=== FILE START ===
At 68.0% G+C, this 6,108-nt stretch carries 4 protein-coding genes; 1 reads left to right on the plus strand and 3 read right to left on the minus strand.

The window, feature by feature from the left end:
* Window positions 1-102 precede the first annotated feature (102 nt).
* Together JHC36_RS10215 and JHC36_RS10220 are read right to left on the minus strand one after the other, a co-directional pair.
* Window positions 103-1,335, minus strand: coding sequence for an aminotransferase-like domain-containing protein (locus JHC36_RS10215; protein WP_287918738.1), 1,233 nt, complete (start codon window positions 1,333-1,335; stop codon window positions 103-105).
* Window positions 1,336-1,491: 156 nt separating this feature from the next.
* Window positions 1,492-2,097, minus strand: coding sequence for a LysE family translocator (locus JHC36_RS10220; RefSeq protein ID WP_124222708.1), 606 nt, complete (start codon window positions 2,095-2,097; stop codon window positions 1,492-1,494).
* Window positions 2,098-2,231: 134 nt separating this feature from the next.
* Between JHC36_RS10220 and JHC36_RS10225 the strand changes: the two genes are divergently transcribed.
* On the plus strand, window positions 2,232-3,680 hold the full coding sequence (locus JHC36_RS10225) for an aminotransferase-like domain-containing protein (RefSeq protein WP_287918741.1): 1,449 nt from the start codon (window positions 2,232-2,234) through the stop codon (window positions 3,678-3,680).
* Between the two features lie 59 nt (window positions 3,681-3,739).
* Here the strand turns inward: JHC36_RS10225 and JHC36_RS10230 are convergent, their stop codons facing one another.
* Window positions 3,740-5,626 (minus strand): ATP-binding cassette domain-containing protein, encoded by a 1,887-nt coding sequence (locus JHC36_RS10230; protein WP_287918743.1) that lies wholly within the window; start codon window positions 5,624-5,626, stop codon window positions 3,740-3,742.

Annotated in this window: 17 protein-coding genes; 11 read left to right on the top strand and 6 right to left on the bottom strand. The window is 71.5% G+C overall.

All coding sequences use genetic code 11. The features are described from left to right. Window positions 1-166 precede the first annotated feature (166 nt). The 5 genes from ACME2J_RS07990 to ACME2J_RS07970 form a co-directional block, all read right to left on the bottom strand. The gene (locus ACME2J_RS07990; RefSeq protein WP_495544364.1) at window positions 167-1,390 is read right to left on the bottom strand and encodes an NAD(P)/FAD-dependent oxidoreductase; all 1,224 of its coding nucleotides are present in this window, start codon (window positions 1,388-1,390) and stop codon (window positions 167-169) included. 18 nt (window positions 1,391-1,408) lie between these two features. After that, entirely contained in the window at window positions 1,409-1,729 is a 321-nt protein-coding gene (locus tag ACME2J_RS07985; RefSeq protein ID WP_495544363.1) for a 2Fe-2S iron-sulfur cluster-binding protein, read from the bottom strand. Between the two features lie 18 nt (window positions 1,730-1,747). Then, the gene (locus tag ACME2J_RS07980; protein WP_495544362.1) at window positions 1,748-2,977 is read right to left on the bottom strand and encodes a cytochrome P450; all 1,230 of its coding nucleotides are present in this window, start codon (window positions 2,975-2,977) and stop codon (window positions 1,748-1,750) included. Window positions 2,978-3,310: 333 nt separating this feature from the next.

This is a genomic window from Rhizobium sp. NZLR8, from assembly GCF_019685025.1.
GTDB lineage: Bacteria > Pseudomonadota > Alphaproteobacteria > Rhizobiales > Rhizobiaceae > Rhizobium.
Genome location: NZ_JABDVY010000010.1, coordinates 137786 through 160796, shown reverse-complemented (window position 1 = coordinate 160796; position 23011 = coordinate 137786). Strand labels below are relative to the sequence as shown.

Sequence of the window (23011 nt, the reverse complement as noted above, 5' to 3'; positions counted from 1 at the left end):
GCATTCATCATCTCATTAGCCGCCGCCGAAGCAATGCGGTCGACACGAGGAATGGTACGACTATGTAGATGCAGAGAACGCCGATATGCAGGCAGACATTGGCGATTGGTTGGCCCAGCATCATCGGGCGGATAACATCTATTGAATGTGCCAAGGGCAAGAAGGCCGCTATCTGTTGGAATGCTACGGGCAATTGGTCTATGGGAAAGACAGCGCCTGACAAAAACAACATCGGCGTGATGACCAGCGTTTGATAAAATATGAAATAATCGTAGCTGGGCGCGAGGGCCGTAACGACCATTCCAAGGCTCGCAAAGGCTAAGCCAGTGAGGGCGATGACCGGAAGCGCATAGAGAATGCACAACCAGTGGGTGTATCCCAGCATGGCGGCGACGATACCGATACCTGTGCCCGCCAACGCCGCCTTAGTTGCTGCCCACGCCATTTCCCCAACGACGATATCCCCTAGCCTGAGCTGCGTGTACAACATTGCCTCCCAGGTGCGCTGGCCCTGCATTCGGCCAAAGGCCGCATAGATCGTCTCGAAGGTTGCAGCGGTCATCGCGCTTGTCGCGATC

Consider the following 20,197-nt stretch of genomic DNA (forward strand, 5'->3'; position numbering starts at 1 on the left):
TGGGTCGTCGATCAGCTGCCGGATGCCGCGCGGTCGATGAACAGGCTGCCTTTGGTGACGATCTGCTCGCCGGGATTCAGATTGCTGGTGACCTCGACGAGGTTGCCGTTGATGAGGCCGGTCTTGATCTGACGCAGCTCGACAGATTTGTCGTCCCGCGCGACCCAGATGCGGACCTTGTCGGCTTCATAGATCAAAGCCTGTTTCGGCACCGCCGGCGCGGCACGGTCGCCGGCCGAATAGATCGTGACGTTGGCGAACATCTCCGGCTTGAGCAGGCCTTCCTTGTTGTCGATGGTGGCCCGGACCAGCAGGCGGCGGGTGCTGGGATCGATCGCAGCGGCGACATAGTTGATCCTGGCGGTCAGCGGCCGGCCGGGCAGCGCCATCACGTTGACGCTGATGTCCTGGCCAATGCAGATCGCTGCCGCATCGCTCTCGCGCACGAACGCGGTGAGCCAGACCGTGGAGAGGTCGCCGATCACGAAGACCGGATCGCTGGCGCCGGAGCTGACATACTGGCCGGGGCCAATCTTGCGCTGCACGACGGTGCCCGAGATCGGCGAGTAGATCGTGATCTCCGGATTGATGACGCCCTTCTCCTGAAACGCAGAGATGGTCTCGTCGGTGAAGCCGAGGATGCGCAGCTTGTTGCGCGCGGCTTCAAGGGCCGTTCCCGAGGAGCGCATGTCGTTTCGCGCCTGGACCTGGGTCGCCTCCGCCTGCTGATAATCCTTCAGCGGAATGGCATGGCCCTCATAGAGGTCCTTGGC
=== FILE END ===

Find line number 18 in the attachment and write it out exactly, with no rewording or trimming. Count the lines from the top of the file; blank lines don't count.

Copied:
Genome location: NZ_JABDVY010000010.1, coordinates 137786 through 160796, shown reverse-complemented (window position 1 = coordinate 160796; position 23011 = coordinate 137786). Strand labels below are relative to the sequence as shown.